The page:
Small digital publishers crashed by the Parliamentary vote on the Copyright Directive.

Yesterday, 20 June, the European Parliament found an agreement on the creation of an EU neighbouring right. The provision puts the digital press in jeopardy by disrupting digital publishers’ presence online and access to readers. Despite the industry’s reiterated reservations against the proposal, the parliamentary committee responsible for justice matters (“JURI Committee”) adopted its report on the Directive for a Copyright in the Digital Single Market with 14 votes in favour. In the event that  the totality of parliamentarians endorses such decision in the July’s Plenary Meeting, the European Parliament would be in the position to start negotiations with the Council of the EU already in September.

“The neighbouring right will impose financial compensation for sharing, linking or reproducing editorial content. By changing the market balance and penalising news aggregators, this measure risks to have serious impact on our business models and on the freedom of information at large”, says Carlos Astiz, Chair of the Coalition of European Innovative Media Publishers and the AEEPP[1].

The adoption of a new right, under article 11 of the Directive, disappoints the Coalition and the whole European Digital press.  We sought dialogue with the European Commission and the European Parliament throughout the whole process and shared our concerns constructively; we are very disappointed that our voice was not heard and our views disconsidered” added the Chairman.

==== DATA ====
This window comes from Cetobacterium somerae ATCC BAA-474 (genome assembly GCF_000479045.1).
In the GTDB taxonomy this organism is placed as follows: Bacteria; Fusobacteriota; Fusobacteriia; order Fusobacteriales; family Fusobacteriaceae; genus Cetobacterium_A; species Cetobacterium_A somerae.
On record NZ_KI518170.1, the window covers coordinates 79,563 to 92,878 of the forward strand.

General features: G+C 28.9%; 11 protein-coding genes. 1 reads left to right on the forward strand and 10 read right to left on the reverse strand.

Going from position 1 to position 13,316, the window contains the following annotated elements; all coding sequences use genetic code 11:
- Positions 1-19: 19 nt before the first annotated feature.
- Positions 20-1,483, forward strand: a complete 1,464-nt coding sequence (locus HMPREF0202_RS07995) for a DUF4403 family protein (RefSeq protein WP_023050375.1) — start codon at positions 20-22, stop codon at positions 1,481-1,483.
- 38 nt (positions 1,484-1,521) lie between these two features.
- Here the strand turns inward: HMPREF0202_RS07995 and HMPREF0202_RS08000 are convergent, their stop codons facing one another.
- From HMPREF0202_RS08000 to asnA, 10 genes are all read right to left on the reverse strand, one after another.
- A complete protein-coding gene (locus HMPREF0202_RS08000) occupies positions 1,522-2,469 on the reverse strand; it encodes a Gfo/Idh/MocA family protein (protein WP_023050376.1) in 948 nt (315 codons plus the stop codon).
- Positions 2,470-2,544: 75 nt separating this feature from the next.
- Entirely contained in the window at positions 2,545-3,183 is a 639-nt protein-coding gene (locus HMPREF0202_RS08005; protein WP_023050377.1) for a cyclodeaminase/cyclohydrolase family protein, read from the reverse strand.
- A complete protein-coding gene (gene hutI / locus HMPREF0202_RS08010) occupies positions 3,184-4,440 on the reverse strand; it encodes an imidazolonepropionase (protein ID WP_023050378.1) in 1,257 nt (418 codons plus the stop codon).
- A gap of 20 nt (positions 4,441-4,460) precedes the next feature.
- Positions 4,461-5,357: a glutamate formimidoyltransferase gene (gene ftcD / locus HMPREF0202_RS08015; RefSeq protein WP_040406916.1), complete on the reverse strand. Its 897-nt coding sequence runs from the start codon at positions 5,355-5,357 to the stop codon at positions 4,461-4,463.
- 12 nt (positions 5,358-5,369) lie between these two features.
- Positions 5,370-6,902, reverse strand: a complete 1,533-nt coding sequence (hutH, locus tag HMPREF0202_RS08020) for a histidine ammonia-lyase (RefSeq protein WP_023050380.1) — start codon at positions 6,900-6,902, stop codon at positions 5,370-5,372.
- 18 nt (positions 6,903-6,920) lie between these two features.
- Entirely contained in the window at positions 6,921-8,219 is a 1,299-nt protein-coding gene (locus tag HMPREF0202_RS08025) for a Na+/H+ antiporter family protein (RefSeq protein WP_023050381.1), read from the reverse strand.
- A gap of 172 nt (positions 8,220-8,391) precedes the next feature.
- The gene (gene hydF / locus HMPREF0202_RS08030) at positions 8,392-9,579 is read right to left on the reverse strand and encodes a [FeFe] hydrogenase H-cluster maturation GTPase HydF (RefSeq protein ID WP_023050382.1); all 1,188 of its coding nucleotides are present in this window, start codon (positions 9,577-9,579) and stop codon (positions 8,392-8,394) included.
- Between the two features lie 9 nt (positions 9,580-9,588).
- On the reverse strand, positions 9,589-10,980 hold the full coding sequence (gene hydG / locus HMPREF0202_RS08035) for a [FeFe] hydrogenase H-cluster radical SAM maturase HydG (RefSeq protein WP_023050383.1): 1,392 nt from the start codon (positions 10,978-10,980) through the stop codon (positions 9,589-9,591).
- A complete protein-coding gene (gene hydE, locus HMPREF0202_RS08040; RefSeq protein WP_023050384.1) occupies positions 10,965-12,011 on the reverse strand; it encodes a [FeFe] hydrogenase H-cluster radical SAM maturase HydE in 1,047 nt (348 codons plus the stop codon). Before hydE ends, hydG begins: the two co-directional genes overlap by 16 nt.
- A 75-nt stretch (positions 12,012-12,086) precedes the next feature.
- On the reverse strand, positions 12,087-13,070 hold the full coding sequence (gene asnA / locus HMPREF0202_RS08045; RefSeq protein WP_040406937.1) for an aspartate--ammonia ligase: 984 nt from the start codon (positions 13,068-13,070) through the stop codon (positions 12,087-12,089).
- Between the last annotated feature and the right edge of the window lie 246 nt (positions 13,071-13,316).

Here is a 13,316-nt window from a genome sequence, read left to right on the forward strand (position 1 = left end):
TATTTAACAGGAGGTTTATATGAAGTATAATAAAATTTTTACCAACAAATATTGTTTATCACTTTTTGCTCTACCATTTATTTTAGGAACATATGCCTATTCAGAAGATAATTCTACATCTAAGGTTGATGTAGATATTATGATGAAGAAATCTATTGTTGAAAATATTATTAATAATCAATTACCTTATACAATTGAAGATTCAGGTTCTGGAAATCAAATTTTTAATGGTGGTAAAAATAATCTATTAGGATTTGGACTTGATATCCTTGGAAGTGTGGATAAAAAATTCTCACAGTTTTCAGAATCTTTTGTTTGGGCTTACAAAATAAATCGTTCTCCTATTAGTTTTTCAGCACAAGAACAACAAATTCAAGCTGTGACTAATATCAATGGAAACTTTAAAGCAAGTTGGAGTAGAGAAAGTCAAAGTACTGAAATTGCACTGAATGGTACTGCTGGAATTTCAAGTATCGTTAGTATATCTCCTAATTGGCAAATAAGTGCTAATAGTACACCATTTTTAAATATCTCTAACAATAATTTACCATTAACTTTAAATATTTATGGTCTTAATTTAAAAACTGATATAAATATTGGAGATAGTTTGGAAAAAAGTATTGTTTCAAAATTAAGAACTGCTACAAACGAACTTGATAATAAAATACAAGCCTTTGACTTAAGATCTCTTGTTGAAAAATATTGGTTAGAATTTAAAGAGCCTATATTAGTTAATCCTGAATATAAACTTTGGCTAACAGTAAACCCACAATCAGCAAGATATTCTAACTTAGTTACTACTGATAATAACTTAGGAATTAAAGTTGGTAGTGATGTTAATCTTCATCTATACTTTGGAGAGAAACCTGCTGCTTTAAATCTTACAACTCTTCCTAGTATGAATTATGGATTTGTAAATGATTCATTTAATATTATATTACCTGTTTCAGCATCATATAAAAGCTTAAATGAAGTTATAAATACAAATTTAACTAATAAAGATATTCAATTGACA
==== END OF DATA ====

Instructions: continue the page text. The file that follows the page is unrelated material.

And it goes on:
The JURI Committee’s decision is not final: 75 Members of the Parliament can still challenge it at the next Plenary meeting, on 2 to 5 of July.  If this happens, it could allow for the  re-opening of the legislative process, albeit difficult to achieve. Germans Greens MEP Julia Reda is expected to lead such a group and trigger a new evaluation of the Committee vote.

Astiz concludes that “The Coalition of European Innovative Media Publishers hopes that the Plenary reconsiders the JURI Committee’s position and takes in high consideration the many pieces of evidence that stand against the introduction of a neighbouring right.”

[1] Asociación Española de Editoriales de Publicaciones Periódicas,

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